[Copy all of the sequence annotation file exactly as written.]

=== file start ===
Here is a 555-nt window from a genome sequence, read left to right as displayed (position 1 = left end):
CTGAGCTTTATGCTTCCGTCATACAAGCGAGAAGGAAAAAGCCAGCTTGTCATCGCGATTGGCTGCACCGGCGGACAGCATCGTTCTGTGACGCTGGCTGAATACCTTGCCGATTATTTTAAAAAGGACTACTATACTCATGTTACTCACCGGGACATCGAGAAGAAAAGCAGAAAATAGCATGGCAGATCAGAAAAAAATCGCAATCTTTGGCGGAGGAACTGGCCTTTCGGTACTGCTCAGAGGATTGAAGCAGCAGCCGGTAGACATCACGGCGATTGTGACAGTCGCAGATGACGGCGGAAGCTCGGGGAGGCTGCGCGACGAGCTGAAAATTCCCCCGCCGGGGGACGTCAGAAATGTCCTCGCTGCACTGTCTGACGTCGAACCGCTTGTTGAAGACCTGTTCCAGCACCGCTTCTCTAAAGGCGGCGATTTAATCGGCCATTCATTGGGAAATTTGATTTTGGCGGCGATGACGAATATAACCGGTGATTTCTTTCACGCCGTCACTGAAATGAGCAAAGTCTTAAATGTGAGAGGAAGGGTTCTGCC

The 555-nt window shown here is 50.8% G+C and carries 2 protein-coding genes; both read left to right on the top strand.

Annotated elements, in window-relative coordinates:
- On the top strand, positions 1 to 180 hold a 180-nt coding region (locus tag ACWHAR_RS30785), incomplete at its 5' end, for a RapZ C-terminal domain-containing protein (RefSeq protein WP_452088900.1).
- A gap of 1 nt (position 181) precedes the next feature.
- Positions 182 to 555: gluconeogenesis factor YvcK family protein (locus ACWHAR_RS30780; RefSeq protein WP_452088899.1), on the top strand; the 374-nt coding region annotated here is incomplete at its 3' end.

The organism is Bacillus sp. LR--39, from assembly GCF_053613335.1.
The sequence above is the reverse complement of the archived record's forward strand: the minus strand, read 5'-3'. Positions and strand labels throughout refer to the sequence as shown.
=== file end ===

Here is a 555-nt window from a genome sequence, read left to right as displayed (position 1 = left end):
CTGAGCTTTATGCTTCCGTCATACAAGCGAGAAGGAAAAAGCCAGCTTGTCATCGCGATTGGCTGCACCGGCGGACAGCATCGTTCTGTGACGCTGGCTGAATACCTTGCCGATTATTTTAAAAAGGACTACTATACTCATGTTACTCACCGGGACATCGAGAAGAAAAGCAGAAAATAGCATGGCAGATCAGAAAAAAATCGCAATCTTTGGCGGAGGAACTGGCCTTTCGGTACTGCTCAGAGGATTGAAGCAGCAGCCGGTAGACATCACGGCGATTGTGACAGTCGCAGATGACGGCGGAAGCTCGGGGAGGCTGCGCGACGAGCTGAAAATTCCCCCGCCGGGGGACGTCAGAAATGTCCTCGCTGCACTGTCTGACGTCGAACCGCTTGTTGAAGACCTGTTCCAGCACCGCTTCTCTAAAGGCGGCGATTTAATCGGCCATTCATTGGGAAATTTGATTTTGGCGGCGATGACGAATATAACCGGTGATTTCTTTCACGCCGTCACTGAAATGAGCAAAGTCTTAAATGTGAGAGGAAGGGTTCTGCC

The 555-nt window shown here is 50.8% G+C and carries 2 protein-coding genes; both read left to right on the top strand.

Annotated elements, in window-relative coordinates:
- On the top strand, positions 1 to 180 hold a 180-nt coding region (locus tag ACWHAR_RS30785), incomplete at its 5' end, for a RapZ C-terminal domain-containing protein (RefSeq protein WP_452088900.1).
- A gap of 1 nt (position 181) precedes the next feature.
- Positions 182 to 555: gluconeogenesis factor YvcK family protein (locus ACWHAR_RS30780; RefSeq protein WP_452088899.1), on the top strand; the 374-nt coding region annotated here is incomplete at its 3' end.

The organism is Bacillus sp. LR--39, from assembly GCF_053613335.1.
The sequence above is the reverse complement of the archived record's forward strand: the minus strand, read 5'-3'. Positions and strand labels throughout refer to the sequence as shown.